A rope, twisted around a post

Tying myself in knots

I’m wandering around the school yard with my friends. I’m six. Trailing behind me is a piece of rope about 12 feet long. It’s in my imagination, but not a metaphor. For most practical purposes it might as well actually be there. I haven’t knowingly imagined it into existence: it just appeared one day. We have a large rain shelter that’s held up with iron pillars. As we play, we weave in and out of the pillars and the rope tangles itself around them. I count: first pillar, once anticlockwise; second pillar, once clockwise. The bell rings. I need to untangle the rope before I can go inside. Discretely I reverse my steps: walk around the second pillar once anticlockwise; the first pillar once clockwise. My friends haven’t noticed, thankfully. They don’t know about the rope. School is a really happy, safe place for me but the rope appears occasionally for a year or so. I don’t tell anyone about it until I’m 19. This could be one of my earliest memories of obsessive compulsive disorder. Or it could be a child’s healthy imagination. That’s the thing about OCD — there’s a fine line between jumping over cracks in the pavement and realising you can’t walk down the street any more.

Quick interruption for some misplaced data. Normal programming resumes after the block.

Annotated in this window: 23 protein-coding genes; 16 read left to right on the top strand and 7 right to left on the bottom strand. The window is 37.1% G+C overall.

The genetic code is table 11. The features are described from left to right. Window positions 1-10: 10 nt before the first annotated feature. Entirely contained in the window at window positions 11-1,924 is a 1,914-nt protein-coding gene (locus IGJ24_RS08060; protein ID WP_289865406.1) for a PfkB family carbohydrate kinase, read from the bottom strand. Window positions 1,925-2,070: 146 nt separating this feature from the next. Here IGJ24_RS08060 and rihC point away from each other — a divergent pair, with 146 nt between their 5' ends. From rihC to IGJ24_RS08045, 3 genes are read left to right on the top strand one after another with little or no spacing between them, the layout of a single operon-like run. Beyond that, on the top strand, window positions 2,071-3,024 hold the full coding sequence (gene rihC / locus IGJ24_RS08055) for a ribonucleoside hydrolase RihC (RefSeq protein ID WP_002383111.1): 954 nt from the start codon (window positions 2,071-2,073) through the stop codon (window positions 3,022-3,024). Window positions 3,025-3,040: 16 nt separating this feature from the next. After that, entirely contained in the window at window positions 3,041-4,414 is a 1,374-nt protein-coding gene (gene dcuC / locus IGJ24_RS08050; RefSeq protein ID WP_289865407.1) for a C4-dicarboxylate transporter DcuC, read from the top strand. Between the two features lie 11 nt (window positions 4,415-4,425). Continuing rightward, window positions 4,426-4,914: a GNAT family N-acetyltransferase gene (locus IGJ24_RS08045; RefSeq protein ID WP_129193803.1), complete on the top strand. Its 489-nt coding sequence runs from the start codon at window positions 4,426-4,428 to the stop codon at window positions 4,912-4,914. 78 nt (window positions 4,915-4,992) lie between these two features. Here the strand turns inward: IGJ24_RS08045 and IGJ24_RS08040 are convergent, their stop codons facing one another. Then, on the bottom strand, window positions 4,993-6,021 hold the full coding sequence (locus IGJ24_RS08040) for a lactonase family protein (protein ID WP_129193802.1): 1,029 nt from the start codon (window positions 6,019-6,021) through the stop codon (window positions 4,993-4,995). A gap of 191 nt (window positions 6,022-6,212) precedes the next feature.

I’m walking down the corridor alone, heading for the yard to meet my friends. I’m 11. Running down the walls is a dado rail that goes around corners into each doorway. Oops. I forgot to touch the corner of the rail at the last classroom door. I double back and touch it quickly with my fingers. That feels better. I carry on, touching the corner of the rail on the opposite side as it reaches the fire exit before I walk through into the sunshine. Later, I’m walking across our classroom. I forgot to touch the corner of the middle table as I passed it. I think about not bothering, but I can’t manage to ignore it. I double back and touch the corner of the table. That feels better.